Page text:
That said, it remains curiously non-standardized: where the capacity might be the same, the linear measurements might differ, and vice versa. However, in the USA a full sized keg is seen as a half barrel, or 15.5 US gallons, a quarter-barrel of 7.75 gallons or some subdivision thereof. The key to this is that it doesn’t refer to any of the barrels I have listed above (like the ASB), but a US beer barrel, which is listed as 31 US gallons (about 117 liters).

Of course, beer kegs can come in any kind of size and the accepted convention that they are smaller than a barrel is about all that can be said for them. They can range from 5 liters (1.32 US gallons) for a mini-keg or “Bubba”, to 19 liters (5 US gallons) for a “Corny keg” or “Home Brew” then in ever increasing volumes to a half barrel, a pony keg, an import keg (also known as a “standard European” keg of 50 liters) and then finally the Full Keg of 15.5 US gallons as noted in the paragraph above. Of course there are other variations and sizes and names, but these are the common ones.

A subset of this is the so-called Euro-keg of a commonly accepted capacity of 50 liters. There are smaller subdivisions of this size in Germany (which with a complete Teutonic lack of imagination names them DIN 6647-1 and DIN 6647-2 for example) and the UK denominates its keg size as 11 imperial gallons, which happily works out to 50.007 liters. But in an interesting aside, in some places within Germany where a pour is half a liter, a keg’s capacity is measured in beers, not liters, so that’s pretty cool.


A vat is any large volume barrel, and is a general catch-all term, not one that is rigorously defined in any official system of weights and measures. It therefore is in the same league as the French foudre and muid, or a tub or a tank, also large-volume containers without clear volumetric definitions. Because of the size, such vessels are at the other end of the scale from kegs or pins.

It is also a very old word, dating back to the Proto-indo-European prefix “pod-” (or vessel) – a word itself at the root of pot. It developed into proto-Germanic “fata” (again, for a vessel or container) and a similar meaning in the Old English “fæt”, though I think it’s similarity to water and wasser suggests a water storage vessel as well. From there it moved into Medieval English and was gradually turned into “fat” meaning a vessel or tank and was used to describe large container used for tanning hides and wine making, with cognates all over the northern European world.

These days, due to its lack of definition and lots of other alternatives, the word is very general in nature. Its use in spirits is retained in calling tanks “vats” especially when producing “vatted whiskies” or naming blended rums like Vat 19.

Intermediate Bulk Containers (wikipedia)

Intermediate Bulk Containers (IBCs)(1040 or 1250 liters / 228 or 275 Imperial gallons / 275 or 330 US gallons)

Not used for ageing, they are akin to the HDPE drums mentioned briefly above. They are multi-purpose industrial-grade, intermediately-sized and mostly cube-shaped shipping containers, easy to stack or store; and used for the transport and storage of liquids, semi-solids and solids. Their popularity stems from a combination of storage efficiency (they fit into less space than equivalent volume barrels), utility and flexibility since they can be of many shapes and sizes, and of metal, plastic or a composite and are often manufactured to exacting (Government- or industry-mandated) standards permitting transport of hazardous materials.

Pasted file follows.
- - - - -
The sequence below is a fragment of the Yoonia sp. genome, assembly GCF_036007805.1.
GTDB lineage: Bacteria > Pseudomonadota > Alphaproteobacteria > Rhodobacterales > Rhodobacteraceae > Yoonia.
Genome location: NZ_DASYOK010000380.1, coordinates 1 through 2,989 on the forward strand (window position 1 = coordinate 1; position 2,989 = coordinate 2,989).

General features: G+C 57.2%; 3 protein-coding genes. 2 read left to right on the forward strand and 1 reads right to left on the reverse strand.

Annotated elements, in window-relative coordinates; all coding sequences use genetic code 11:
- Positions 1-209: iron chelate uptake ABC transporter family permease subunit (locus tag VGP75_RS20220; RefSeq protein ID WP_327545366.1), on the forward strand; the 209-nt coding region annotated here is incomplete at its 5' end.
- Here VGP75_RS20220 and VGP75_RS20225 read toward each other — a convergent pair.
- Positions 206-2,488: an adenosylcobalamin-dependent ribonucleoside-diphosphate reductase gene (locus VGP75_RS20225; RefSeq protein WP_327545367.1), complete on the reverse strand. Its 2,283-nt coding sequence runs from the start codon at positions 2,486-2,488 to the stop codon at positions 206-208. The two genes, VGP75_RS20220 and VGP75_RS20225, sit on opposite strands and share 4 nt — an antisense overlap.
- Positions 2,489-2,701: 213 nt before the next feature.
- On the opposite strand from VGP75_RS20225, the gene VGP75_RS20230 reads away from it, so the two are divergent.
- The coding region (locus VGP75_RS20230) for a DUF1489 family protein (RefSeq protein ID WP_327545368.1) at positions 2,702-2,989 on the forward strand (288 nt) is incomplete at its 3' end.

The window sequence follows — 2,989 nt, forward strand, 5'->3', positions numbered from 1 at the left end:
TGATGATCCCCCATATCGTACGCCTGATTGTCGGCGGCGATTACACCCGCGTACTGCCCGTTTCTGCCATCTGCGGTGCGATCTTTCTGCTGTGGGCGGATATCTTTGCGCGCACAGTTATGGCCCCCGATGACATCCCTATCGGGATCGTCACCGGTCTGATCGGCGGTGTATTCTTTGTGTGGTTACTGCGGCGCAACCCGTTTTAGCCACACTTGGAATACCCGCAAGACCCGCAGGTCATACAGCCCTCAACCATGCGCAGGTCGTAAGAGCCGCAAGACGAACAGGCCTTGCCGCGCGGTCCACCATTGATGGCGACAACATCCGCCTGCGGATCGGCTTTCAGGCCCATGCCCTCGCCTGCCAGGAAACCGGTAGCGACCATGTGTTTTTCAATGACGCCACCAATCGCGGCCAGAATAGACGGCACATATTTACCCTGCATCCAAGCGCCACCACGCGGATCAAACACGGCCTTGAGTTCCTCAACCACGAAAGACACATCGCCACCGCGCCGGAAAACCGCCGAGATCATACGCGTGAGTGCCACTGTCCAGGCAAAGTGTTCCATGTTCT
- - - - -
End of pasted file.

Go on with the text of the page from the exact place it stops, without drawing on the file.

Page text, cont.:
IBCs come in two varieties, rigid and flexible. Rigid ones are made of plastic, composite, carbon steel or stainless steel, while flexible IBC can be made from fiberboard, wood, aluminium, plastic, and often are seen as heavy sacks. Oak does not fit into their makeup anywhere.

Unsurprisingly rum (and other spirits) are not normally stored in these containers, since they are inert and have no impact on the profile. They are not part of any systems of weights and measures outside the logistics industry. Nor do they have any tradition in the back-history of rum, the distilleries, plantations, or the shipping tradethey are, in point of fact, a modern innovation like the standardized shipping container and are used in modern transport mechanisms. So, for bulk transport and/or storage of alcohol, whether on site or in a vessel, they have their uses and I include them here for completeness.


An article like this leads down many obscure rabbit holes that are at tangents to the main purpose. I collect them because I’m a trivia nut and because some of them are just so damned interesting.

  • Someone who makes barrels is called abarrel makeror cooper. However, coopers make many different kinds of enclosed containers, including not just the familiar terms above (hogsheads, firkins, kegs, kilderkins, tierces, rundlets, puncheons, pipes, tuns, butts and pins) but buckets, vats, tubs, butter churns, troughs and breakers.
  • The term barrel to refer to the shooting tube of a cannon (and later, a gun) is directly related to the barrels discussed above. Early metallurgical technology was not sufficiently advanced to contain the explosive force of gunpowder combustion without the tube down which the cannonball would go, warping or exploding. This tube, or pipe, which was sometimes made from staves of metal, needed to be periodically braced with hoops along its length for structural reinforcementthis produced an appearance somewhat reminiscent of storage barrels being stacked together, hence in English it adopted the term of barrel.
  • I said above that a leaguer is an archaic term for a water barrel on board ship in the Age of Sail, though references to such barrels holding wine also exist. One of the most peculiar is a page from the 1907 “Clive’s South African Arithmetic for Standard IV” which had a question requiring the student to convert a half-leaguer to pints.